STUDENT LOAN INTEREST RATES
(House of Representatives - May 23, 2013)

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[Page H2942]
From the Congressional Record Online through the Government Publishing Office [www.gpo.gov]




                      STUDENT LOAN INTEREST RATES

  The SPEAKER pro tempore (Mr. Holding). Under the Speaker's announced 
policy of January 3, 2013, the gentleman from Rhode Island (Mr. 
Cicilline) is recognized for 60 minutes as the designee of the minority 
leader.
  Mr. CICILLINE. Thank you, Mr. Speaker.
  I rise in strong opposition to the Making College More Expensive Act. 
This legislation is an attack on students, and it undermines the dream 
of higher education.
  If we are serious about getting our country back on the right track, 
putting people back to work and ensuring that we remain competitive in 
the global economy, we have to do more to make higher education more 
accessible and more affordable, not more expensive.
  Without congressional action, the interest rate on Federal subsidized 
Stafford loans is scheduled to increase from 3.4 percent to 6.8 percent 
for more than 7 million students. Rather than fixing this problem, this 
legislation makes it worse. This bill will hurt young people and middle 
class families who are already struggling with crushing student loan 
debt. The idea that as a country we make money on the pursuit by young 
people of their educations is plain wrong.
  Simply put, the United States Government should not be making a 
profit on student loans, and there are several proposals pending before 
the House today that would give students access to college at the 
lowest cost possible. The Student Loan Relief Act, the Responsible 
Student Loan Solutions Act, and the Bank on Students Loan Fairness Act 
would each preserve low interest rates for students; but the bill 
before us today is a bad Republican idea that will make college more 
expensive for working families and millions of students.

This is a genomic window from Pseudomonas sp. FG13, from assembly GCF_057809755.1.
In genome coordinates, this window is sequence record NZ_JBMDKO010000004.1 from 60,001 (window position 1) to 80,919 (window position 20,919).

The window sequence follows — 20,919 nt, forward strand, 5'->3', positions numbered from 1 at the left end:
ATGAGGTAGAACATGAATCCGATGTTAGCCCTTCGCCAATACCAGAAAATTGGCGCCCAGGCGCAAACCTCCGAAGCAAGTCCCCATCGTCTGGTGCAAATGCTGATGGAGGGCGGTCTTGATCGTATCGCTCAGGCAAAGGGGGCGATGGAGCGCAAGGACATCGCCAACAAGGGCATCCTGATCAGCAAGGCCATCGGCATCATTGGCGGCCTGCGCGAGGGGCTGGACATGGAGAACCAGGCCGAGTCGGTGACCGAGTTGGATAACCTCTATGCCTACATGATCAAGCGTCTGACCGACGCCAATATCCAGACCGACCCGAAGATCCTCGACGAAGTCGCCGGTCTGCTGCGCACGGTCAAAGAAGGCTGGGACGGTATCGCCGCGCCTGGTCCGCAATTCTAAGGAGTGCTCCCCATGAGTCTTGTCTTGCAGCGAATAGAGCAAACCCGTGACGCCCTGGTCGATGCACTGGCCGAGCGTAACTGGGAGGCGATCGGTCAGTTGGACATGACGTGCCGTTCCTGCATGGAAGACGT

According to the independent, nonpartisan Congressional Research 
Service, students with 5 years of subsidized Stafford loans borrowed at 
the maximum amount would owe $4,174 in interest under the current rate. 
It would rise to $8,808 if we allowed interest rates to double on July 
1; but under this proposal, students would owe a total of $10,109 in 
interest payments on their loans. Hidden within this bill is a blatant 
bait and switch scheme that will allow students to borrow money at one 
rate before their interest rates skyrocket.
  We've seen this before. Our friends on the other side of the aisle 
like to claim that putting student loans into the marketplace is a 
cure-all for increased student debt; but in this case, the 
``marketplace'' is code for billions of more dollars in interest 
payments, as this bill would prevent students from enjoying the lowest 
available interest rates. This is just wrong.
  Our young people deserve more. It's in the interest of our entire 
country to ensure that as many young people as possible have access to 
higher education. So let's reject the Making College More Expensive Act 
and find a serious long-term solution on student loans that will make 
college more affordable for millions and millions of Americans.
  Mr. Speaker, I yield back the balance of my time.

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